# Clarification for problem 22.16 Fair Bonuses

#1

The problem statement does not specifically states what value to assign to neighbors with same productivity
(and does not disallow neighbor repetitions either). In the spirit of the problem, it makes sense to assign the same value. If there are neighbor developers with same productivity, then neither the priority queue based solution nor the last presented solution gives correct values.
The following was my approach:

``````static int[] fairBonus(int[] arr){
if (arr == null || arr.length == 0) return arr;
int[] ret = new int[arr.length];
for(int i = 0; i < arr.length; ++i){
ret[i] = 1;
}
for(int i = 1; i < arr.length; ++i){
if (arr[i-1] < arr[i]) ret[i] = ret[i-1]+1;
else if (arr[i-1] == arr[i]) ret[i] = ret[i-1];
}
for(int i = arr.length-2; i >= 0; --i){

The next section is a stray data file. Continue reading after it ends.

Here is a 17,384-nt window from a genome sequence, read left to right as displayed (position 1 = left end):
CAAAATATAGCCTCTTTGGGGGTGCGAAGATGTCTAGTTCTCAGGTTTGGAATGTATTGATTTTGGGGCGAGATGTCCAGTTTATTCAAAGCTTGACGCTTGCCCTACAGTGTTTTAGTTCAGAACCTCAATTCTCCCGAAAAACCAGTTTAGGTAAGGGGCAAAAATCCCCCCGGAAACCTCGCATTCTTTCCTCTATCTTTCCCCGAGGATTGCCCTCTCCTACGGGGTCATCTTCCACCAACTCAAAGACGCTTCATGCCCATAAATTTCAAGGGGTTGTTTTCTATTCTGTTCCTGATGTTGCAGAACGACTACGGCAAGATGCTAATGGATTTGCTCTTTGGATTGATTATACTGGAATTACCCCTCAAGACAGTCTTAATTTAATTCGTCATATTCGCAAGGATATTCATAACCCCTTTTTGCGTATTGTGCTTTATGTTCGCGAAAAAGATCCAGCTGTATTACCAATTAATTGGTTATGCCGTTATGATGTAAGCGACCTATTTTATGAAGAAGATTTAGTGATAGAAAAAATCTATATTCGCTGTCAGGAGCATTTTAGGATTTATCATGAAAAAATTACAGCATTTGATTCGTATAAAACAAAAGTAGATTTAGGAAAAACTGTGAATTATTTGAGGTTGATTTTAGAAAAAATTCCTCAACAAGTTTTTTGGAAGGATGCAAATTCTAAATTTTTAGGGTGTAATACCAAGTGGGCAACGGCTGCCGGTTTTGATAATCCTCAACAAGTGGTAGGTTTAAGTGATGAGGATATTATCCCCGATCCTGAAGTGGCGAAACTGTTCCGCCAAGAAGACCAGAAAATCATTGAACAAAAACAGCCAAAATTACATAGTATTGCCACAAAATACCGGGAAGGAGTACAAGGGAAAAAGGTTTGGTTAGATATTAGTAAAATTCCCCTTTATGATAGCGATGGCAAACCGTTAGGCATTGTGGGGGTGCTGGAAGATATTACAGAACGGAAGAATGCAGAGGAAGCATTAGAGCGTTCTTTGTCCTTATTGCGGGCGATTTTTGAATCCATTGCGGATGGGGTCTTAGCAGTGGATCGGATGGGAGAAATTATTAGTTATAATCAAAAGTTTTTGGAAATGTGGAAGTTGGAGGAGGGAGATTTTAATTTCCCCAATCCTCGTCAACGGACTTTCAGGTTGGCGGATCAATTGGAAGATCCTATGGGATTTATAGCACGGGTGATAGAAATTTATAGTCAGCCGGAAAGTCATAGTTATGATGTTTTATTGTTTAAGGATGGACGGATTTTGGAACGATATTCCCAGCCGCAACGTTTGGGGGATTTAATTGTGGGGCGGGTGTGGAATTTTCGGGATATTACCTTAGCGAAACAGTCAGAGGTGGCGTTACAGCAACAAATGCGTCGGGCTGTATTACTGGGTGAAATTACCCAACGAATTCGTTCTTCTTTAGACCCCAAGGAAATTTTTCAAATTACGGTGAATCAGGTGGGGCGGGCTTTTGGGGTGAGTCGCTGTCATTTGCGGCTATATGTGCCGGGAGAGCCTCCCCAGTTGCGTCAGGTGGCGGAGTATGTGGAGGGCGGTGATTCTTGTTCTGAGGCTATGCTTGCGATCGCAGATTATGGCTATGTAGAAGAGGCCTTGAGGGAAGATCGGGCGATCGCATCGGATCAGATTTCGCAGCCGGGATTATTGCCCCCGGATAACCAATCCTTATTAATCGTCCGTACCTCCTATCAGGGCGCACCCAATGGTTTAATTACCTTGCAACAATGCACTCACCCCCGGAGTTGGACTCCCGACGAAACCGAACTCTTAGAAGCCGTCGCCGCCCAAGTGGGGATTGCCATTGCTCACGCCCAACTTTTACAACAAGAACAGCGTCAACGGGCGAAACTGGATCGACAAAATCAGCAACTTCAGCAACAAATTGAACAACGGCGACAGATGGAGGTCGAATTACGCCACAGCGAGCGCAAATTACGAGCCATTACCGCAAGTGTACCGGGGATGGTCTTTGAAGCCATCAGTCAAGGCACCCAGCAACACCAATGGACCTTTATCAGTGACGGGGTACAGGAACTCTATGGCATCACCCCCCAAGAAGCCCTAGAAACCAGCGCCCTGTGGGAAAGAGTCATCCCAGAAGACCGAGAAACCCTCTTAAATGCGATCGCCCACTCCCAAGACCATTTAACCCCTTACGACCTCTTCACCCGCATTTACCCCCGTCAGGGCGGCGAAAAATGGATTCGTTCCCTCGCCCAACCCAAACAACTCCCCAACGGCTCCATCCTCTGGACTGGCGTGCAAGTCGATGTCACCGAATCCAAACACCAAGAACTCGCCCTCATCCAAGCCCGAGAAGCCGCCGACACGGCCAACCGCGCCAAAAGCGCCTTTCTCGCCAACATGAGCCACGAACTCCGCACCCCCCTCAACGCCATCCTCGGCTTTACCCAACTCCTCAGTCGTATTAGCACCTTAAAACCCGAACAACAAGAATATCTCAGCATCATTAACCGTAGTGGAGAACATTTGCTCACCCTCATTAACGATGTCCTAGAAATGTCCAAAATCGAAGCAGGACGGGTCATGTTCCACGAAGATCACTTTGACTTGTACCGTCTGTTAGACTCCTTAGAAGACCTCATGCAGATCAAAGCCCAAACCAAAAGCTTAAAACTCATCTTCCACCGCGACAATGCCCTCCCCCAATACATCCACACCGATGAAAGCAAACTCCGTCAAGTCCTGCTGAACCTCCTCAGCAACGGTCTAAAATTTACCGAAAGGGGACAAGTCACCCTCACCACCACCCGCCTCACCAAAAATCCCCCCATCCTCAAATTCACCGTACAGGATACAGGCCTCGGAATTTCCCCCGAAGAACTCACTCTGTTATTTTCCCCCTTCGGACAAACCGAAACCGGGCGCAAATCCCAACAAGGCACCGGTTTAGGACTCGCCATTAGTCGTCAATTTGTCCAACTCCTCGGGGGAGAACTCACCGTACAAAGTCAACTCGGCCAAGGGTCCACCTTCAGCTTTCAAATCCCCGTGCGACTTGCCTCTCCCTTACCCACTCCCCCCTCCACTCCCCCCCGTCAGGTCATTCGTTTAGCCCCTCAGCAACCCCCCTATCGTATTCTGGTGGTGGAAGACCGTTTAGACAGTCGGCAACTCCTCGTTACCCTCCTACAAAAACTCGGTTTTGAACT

int val = ret[i];
if (arr[i] > arr[i+1]) val = ret[i+1]+1;
else if (arr[i] == arr[i+1]) val = ret[i+1];
ret[i] = Math.max(ret[i], val);
}
return ret;
}``````

#2

Thanks for the feedback, the problem statement only defines the situation if two neighbors have different productivities. However, in the inverse, it means they need to have the same bonus otherwise the constraint will be invalid from either one side or the other. As a result, the algorithms we presented actually could handle the cases if there are duplicates.

You may try to check the codes on our Github site and try to run some test cases on that. Feel free to leave your questions if you have any after the testing.

#3

I also think the algorithms on the book are not correct. For an input of <100,300,500,400,600,900,700,700,200,100,1000,1000,800,800,600> the out put should be
<1,2,3,1,2,4,3,3,2,1,3,3,2,2,1> but the book algorithm will produce <1,2,3,1,2,3,1,3,2,1,2,2,1,2,1>